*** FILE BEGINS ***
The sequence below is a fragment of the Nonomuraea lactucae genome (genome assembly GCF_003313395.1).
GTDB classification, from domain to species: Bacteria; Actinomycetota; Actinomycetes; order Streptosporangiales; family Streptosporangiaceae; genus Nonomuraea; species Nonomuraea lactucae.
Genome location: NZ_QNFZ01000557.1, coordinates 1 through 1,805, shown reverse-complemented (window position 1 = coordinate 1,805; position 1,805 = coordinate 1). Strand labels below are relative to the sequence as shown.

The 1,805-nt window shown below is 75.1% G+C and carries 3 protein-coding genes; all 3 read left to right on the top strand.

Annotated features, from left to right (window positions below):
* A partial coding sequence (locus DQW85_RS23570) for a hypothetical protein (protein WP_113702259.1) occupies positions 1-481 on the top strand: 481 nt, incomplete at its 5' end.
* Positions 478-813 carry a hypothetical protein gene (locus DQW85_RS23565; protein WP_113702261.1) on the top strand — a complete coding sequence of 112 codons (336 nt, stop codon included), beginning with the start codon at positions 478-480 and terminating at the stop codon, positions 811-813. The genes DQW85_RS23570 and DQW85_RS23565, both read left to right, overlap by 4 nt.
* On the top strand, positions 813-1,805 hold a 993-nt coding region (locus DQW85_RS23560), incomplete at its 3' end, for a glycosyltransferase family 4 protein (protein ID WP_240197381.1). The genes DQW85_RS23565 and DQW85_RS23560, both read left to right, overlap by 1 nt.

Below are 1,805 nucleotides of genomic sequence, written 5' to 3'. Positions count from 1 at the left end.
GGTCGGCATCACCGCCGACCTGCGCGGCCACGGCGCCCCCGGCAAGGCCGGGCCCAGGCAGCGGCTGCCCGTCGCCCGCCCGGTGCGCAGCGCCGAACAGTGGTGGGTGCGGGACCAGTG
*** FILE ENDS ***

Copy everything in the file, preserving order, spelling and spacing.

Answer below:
The sequence below is a fragment of the Nonomuraea lactucae genome (genome assembly GCF_003313395.1).
GTDB classification, from domain to species: Bacteria; Actinomycetota; Actinomycetes; order Streptosporangiales; family Streptosporangiaceae; genus Nonomuraea; species Nonomuraea lactucae.
Genome location: NZ_QNFZ01000557.1, coordinates 1 through 1,805, shown reverse-complemented (window position 1 = coordinate 1,805; position 1,805 = coordinate 1). Strand labels below are relative to the sequence as shown.

The 1,805-nt window shown below is 75.1% G+C and carries 3 protein-coding genes; all 3 read left to right on the top strand.

Annotated features, from left to right (window positions below):
* A partial coding sequence (locus DQW85_RS23570) for a hypothetical protein (protein WP_113702259.1) occupies positions 1-481 on the top strand: 481 nt, incomplete at its 5' end.
* Positions 478-813 carry a hypothetical protein gene (locus DQW85_RS23565; protein WP_113702261.1) on the top strand — a complete coding sequence of 112 codons (336 nt, stop codon included), beginning with the start codon at positions 478-480 and terminating at the stop codon, positions 811-813. The genes DQW85_RS23570 and DQW85_RS23565, both read left to right, overlap by 4 nt.
* On the top strand, positions 813-1,805 hold a 993-nt coding region (locus DQW85_RS23560), incomplete at its 3' end, for a glycosyltransferase family 4 protein (protein ID WP_240197381.1). The genes DQW85_RS23565 and DQW85_RS23560, both read left to right, overlap by 1 nt.

Below are 1,805 nucleotides of genomic sequence, written 5' to 3'. Positions count from 1 at the left end.
GGTCGGCATCACCGCCGACCTGCGCGGCCACGGCGCCCCCGGCAAGGCCGGGCCCAGGCAGCGGCTGCCCGTCGCCCGCCCGGTGCGCAGCGCCGAACAGTGGTGGGTGCGGGACCAGTG